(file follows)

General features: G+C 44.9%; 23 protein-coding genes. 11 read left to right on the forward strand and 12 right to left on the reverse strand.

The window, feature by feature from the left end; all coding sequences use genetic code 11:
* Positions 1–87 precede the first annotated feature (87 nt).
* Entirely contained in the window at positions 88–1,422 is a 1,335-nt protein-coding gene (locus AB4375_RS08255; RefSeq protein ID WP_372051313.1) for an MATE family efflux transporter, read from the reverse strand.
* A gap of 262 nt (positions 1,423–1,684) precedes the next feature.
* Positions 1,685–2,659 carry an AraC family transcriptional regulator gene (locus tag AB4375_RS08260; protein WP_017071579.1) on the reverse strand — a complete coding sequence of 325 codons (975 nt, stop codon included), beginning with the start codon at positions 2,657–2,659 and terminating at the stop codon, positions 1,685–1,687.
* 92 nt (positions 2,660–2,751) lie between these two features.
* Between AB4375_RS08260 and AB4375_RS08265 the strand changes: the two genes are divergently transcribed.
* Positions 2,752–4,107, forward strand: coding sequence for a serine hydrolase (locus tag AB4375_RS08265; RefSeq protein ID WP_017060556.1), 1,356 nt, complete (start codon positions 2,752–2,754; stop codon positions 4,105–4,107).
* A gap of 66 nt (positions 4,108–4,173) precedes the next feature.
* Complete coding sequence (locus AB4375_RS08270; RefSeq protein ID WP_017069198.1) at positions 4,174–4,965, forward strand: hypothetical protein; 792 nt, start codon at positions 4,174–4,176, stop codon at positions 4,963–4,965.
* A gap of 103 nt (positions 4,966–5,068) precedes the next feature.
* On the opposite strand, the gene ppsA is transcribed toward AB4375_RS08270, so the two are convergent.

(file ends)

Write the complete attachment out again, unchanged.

General features: G+C 44.9%; 23 protein-coding genes. 11 read left to right on the forward strand and 12 right to left on the reverse strand.

The window, feature by feature from the left end; all coding sequences use genetic code 11:
* Positions 1–87 precede the first annotated feature (87 nt).
* Entirely contained in the window at positions 88–1,422 is a 1,335-nt protein-coding gene (locus AB4375_RS08255; RefSeq protein ID WP_372051313.1) for an MATE family efflux transporter, read from the reverse strand.
* A gap of 262 nt (positions 1,423–1,684) precedes the next feature.
* Positions 1,685–2,659 carry an AraC family transcriptional regulator gene (locus tag AB4375_RS08260; protein WP_017071579.1) on the reverse strand — a complete coding sequence of 325 codons (975 nt, stop codon included), beginning with the start codon at positions 2,657–2,659 and terminating at the stop codon, positions 1,685–1,687.
* 92 nt (positions 2,660–2,751) lie between these two features.
* Between AB4375_RS08260 and AB4375_RS08265 the strand changes: the two genes are divergently transcribed.
* Positions 2,752–4,107, forward strand: coding sequence for a serine hydrolase (locus tag AB4375_RS08265; RefSeq protein ID WP_017060556.1), 1,356 nt, complete (start codon positions 2,752–2,754; stop codon positions 4,105–4,107).
* A gap of 66 nt (positions 4,108–4,173) precedes the next feature.
* Complete coding sequence (locus AB4375_RS08270; RefSeq protein ID WP_017069198.1) at positions 4,174–4,965, forward strand: hypothetical protein; 792 nt, start codon at positions 4,174–4,176, stop codon at positions 4,963–4,965.
* A gap of 103 nt (positions 4,966–5,068) precedes the next feature.
* On the opposite strand, the gene ppsA is transcribed toward AB4375_RS08270, so the two are convergent.